Christopher Hitchens, the famous writer and polemicist whose later years were known for his fierce arguments against religious belief, has died of cancer. His death is being mourned in the growing ranks of atheists, agnostics, humanists and freethinkers. ReligionLink has a comprehensive guide to groups and leaders in that community.
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Hitchens died Thursday, Dec. 15, at M.D. Anderson Cancer Center in Houston after battling esophageal cancer, which was diagnosed in 2010. He was 62 and was a leader in the New Atheist movement. His best-known book on unbelief is his 2007 work, God Is Not Great: How Religion Poisons Everything.
Vanity Fair, where Hitchens had a regular column, has a brief tribute.
As Hitchens’ struggle with cancer progressed, he continued to write as profusely as ever; his reflections on his mortality in the face of illness lent a particular depth and poignancy to his essays.
In fact, his last column for Vanity Fair attacked the philosophy behind the adage, attributed to Friedrich Nietzsche, that “Whatever doesn’t kill me makes me stronger.” Hitchens’ tone in that column led one writer to speculate that Hitchens was preparing to embrace religious belief, something Hitchens expressly said he would not do at the end of his life, and a suggestion that was rejected by many believers and nonbelievers alike.
ReligionLink will maintain a roundup of links to those stories and more.
Hitchens and mortality
- Read “Trial of the Will,” Christopher Hitchens’ column in the January 2012 edition of Vanity Fair, in which he dissects the Nietzschean adage, “Whatever doesn’t kill me makes me stronger.”
- Read “Is Christopher Hitchens about to convert?,” a controversial column in The Daily Caller by Mark Judge.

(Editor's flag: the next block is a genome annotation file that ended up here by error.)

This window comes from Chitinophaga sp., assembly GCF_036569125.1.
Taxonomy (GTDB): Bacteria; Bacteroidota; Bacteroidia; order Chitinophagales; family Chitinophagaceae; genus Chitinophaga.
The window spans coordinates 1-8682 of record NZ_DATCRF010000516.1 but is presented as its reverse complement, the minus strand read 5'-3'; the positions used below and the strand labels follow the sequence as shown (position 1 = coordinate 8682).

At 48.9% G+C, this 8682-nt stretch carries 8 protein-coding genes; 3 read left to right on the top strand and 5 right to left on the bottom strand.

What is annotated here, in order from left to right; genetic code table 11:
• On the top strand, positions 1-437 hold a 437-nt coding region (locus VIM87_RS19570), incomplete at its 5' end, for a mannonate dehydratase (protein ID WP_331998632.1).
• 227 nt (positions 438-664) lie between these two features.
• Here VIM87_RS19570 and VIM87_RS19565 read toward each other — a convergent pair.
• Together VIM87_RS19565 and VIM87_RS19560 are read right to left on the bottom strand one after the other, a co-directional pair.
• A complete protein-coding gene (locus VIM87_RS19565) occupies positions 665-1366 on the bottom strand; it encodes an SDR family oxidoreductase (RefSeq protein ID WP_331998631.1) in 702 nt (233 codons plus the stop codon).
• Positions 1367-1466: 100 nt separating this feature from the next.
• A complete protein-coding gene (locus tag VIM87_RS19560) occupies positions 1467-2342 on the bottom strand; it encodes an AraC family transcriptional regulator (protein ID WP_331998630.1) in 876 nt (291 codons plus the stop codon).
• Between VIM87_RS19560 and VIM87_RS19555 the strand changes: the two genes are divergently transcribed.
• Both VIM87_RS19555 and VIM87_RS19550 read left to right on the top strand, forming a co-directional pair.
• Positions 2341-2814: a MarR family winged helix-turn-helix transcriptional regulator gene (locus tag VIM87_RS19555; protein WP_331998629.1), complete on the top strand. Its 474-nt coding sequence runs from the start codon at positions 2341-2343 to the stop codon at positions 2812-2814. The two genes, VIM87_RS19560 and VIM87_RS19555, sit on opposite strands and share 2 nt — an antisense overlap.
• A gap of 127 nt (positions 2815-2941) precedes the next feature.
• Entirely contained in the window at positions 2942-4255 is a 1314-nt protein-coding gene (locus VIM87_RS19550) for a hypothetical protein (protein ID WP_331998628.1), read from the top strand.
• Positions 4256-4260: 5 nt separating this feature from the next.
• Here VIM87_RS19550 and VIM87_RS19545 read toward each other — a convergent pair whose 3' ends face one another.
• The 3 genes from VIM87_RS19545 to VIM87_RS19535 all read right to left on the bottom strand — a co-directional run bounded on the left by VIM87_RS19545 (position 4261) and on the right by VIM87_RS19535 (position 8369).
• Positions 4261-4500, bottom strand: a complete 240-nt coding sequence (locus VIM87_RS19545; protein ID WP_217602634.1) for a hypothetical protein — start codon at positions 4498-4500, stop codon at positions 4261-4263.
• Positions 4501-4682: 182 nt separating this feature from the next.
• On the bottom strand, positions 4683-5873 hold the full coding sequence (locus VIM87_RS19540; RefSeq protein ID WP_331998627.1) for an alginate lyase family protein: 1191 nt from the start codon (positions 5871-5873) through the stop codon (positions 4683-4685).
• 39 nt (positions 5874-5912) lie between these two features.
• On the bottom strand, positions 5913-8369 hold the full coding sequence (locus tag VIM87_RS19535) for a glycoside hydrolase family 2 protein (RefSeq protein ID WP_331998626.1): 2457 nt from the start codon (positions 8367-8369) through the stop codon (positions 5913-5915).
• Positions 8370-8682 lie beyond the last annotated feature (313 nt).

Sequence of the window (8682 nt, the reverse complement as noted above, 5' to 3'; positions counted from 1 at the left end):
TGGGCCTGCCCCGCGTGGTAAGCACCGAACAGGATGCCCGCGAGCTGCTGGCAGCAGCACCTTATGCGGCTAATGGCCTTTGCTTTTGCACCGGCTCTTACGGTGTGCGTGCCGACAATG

- Read a post at First Things by Wesley Smith, “Error to Speculate Publicly About Hitchens Becoming Christian,” that criticizes Judge’s approach.
- At The American Conservative, Rod Dreher also wrote about suffering and conversion in response to Judge’s column.
- At The Daily Beast, Andrew Sullivan, a Catholic, wrote a post, “Pray for Hitch,” about his dying friend.
Tributes, responses from freethinker community
- Read a tribute from the American Humanist Association.
- The Center for Inquiry plans to hold a vigil outside Hitchens’ Washington, D.C., home starting at 5 p.m. Friday.
Reactions from others
- Peter Hitchens, who is a devout Anglican and apologist for Christianity, remembers his brother Christopher in this column and reflects on how their views on faith — and other matters — divided and united them.
- Read “Could Christopher Hitchens be in heaven?,” an essay by Russell D. Moore, dean of the school of theology at Southern Baptist Theological Seminary.
- Read “An evangelical remembers his friend Hitchens,” a column at CNN.com by Larry Alex Taunton, a Christian apologist and head of the Fixed Point Foundation who frequently debated Hitchens on religion.
- At The Tablet, the online Jewish periodical, Marc Tracy explores how Hitchens’ late-in-life discovery of his Jewish roots affected his writing.
- Read “The Believer’s Atheist,” a column by New York Times op-ed writer Ross Douthat.
- At the Spiritual Politics blog, Mark Silk writes about Hitchens as “America’s favorite atheist” and about the affection so many people of faith had for him.
- Washington Post columnist and former Bush speechwriter Michael Gerson has a tribute, “Christopher Hitchens: A humanist at heart.”
- Rabbi Shmuley Boteach has a remembrance at The Forward.
- Douglas Wilson, who participated in a series of debates with Hitchens in 2007, reflected on the death with an essay posted by Christianity Today.
- The Call & Response blog at Duke Divinity School’s website has a roundup of reactions.
- At The Nation, the liberal periodical where Hitchens wrote before he broke with that camp, Katha Pollitt tempers some of the praise with critical recollections of Hitchens’ drinking, writing and approach to women.